Brandon Family Farm
Juicy Red Strawberries Help a Young Farmer Get into the Black
The first time I encountered Alby and Lisa Brandon was at the 2016 East Farm Spring Fair in Kingston. It was mid-May, and their vendors’ space at the South Kingstown Farmers Market was crowded with people craning their necks to see (and reach for) the juicy red jewels piled into small green cartons.
The table was covered with strawberries! Large and flavorful and early! And organically grown, “in tunnels,” said the young farmer, Alby Brandon, now 24.
I pictured “tunnels” on the ground, black plastic greenhouse-type constructions. Only part of that is true. These tunnels are actually clear plastic stretched atop rounded frames to form a passive greenhouse (not heated), and they are built on top of raised beds. And they are retractable, meaning that the amount of plastic over the berry plants can be adjusted.
“I learned about Canadian low tunnels,” Alby later explained, as we chatted at a Kingston coffeehouse. “And that’s what we use for the strawberries because they block the rain and prevent disease and rot.”
He’s experimented with day-neutral strawberry plants, which would bear fruit through the summer and fall, but the pressure from bugs and diseases is too high. So he’s going back to doing just spring strawberries.
“They are one of the most difficult crops to grow organically,” he said, “but they are also one of our most profitable ones, so we’ll keep planting more of them.”
“Fruit growing is so variable,” he continued. “Just a cloudy day is a problem. You need warm and sunny days for strawberries, especially to get end-of-season quality berries.”
Alby got interested in gardening while still in high school, and after graduation, he set out on several WWOOFing adventures. WWOOF stands for Worldwide Opportunities on Organic Farms. It’s an international network that links volunteers to farmers, so that they can live and learn “on the job.” Alby WWOOFed in Florida, Connecticut, Hawaii and Australia. And he came back determined to replicate what he’d seen.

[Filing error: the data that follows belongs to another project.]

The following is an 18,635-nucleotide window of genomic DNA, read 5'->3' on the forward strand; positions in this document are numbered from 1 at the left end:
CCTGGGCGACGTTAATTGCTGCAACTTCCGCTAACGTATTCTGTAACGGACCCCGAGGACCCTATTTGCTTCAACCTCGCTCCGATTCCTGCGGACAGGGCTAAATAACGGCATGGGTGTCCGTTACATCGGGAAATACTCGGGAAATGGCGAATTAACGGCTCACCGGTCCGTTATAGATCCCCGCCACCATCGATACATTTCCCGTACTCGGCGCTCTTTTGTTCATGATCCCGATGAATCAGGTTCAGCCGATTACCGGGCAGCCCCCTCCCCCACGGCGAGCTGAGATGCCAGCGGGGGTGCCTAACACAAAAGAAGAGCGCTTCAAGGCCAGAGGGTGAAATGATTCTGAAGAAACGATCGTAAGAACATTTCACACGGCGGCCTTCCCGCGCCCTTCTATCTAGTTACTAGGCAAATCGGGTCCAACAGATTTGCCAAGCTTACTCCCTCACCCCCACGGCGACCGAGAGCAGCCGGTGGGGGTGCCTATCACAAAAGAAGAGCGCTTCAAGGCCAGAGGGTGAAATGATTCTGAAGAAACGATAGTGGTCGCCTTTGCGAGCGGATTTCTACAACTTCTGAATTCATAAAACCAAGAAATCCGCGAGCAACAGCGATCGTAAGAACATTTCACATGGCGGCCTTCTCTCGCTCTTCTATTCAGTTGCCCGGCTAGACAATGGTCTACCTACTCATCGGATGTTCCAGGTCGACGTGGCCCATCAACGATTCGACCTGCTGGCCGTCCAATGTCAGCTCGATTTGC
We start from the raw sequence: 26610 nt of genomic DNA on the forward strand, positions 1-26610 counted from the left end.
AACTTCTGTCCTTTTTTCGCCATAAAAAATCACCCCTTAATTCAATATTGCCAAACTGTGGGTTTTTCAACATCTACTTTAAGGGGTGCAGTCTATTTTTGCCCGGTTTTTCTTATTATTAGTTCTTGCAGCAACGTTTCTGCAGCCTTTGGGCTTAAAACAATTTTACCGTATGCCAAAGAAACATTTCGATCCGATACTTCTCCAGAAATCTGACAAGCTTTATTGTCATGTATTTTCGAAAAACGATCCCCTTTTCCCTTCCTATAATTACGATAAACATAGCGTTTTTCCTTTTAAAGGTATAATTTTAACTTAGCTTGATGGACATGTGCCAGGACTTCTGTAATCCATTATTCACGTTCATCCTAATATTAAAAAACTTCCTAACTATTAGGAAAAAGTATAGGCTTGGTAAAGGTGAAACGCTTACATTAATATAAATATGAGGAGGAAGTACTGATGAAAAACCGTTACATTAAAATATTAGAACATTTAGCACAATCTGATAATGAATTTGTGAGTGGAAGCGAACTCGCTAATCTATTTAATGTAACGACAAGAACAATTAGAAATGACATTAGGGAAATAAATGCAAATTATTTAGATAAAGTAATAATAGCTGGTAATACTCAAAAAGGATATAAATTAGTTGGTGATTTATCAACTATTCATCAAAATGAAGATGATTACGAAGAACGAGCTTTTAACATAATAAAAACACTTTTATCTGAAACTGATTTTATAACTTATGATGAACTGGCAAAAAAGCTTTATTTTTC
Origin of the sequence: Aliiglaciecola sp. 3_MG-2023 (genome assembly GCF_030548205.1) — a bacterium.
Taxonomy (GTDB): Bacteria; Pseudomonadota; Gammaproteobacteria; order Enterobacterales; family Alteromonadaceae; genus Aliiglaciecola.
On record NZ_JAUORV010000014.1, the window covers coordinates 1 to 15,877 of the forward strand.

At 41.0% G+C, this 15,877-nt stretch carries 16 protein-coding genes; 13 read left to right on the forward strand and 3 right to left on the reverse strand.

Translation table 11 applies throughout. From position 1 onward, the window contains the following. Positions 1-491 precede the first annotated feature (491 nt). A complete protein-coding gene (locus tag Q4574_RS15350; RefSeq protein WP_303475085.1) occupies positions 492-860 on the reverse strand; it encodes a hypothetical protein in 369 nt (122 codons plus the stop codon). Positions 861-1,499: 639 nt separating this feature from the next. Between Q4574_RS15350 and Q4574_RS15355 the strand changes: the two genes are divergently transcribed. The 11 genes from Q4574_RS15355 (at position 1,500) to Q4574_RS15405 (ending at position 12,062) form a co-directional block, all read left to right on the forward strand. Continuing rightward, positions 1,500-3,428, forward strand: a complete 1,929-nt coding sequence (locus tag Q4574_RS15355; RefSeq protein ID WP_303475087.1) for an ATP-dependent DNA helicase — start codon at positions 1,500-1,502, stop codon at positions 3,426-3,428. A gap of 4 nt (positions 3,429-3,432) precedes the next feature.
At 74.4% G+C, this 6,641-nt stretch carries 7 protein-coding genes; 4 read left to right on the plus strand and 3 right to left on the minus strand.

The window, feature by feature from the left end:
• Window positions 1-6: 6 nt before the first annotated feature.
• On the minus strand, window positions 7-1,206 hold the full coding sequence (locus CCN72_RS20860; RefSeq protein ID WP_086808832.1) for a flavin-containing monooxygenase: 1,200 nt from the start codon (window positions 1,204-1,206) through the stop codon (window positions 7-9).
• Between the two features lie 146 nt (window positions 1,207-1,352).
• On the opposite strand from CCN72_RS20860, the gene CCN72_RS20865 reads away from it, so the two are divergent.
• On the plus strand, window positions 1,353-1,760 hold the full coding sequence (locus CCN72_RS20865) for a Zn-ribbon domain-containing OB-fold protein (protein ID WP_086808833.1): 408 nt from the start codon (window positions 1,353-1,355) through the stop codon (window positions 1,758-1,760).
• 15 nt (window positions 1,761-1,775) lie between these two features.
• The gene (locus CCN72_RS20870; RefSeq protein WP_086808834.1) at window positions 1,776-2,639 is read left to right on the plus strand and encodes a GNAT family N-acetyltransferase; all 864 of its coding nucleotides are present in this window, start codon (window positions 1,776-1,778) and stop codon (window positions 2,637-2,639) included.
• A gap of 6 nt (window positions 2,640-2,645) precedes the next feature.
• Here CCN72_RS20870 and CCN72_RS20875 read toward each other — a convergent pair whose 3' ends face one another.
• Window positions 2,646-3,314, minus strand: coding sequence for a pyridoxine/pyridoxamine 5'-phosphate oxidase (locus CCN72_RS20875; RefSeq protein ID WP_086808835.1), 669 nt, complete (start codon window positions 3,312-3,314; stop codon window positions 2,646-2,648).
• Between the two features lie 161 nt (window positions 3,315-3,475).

He leases a 10-acre field “on the fertile outwash plain of West Kingston,” a phrase he never tires of, because its soil content makes it ideal for growing and its flatness for tilling. When the glacier that overwhelmed Rhode Island was receding, it left behind stratified sand and gravel, and in valleys such as in Matunuck, Slocum, the Great Swamp and West Kingston those layers were followed by great drifts of silt.
“I knew the landowner and just lucked into it,” Alby said, his eyes glowing, still so amazed by it. “In the late 1600s this was one of the first areas in Rhode Island to be plowed. There is 90 feet of sand and gravel, and it’s full of water. It’s the best growing spot in the state.”
Lisa Brandon is Alby’s mom and partner at the farm and the markets. But as for the farming enterprise, she maintains that she’s just “along for the ride” and that she always recognized what a hard worker her son was.
“I never thought he wasn’t going to succeed,” she said emphatically.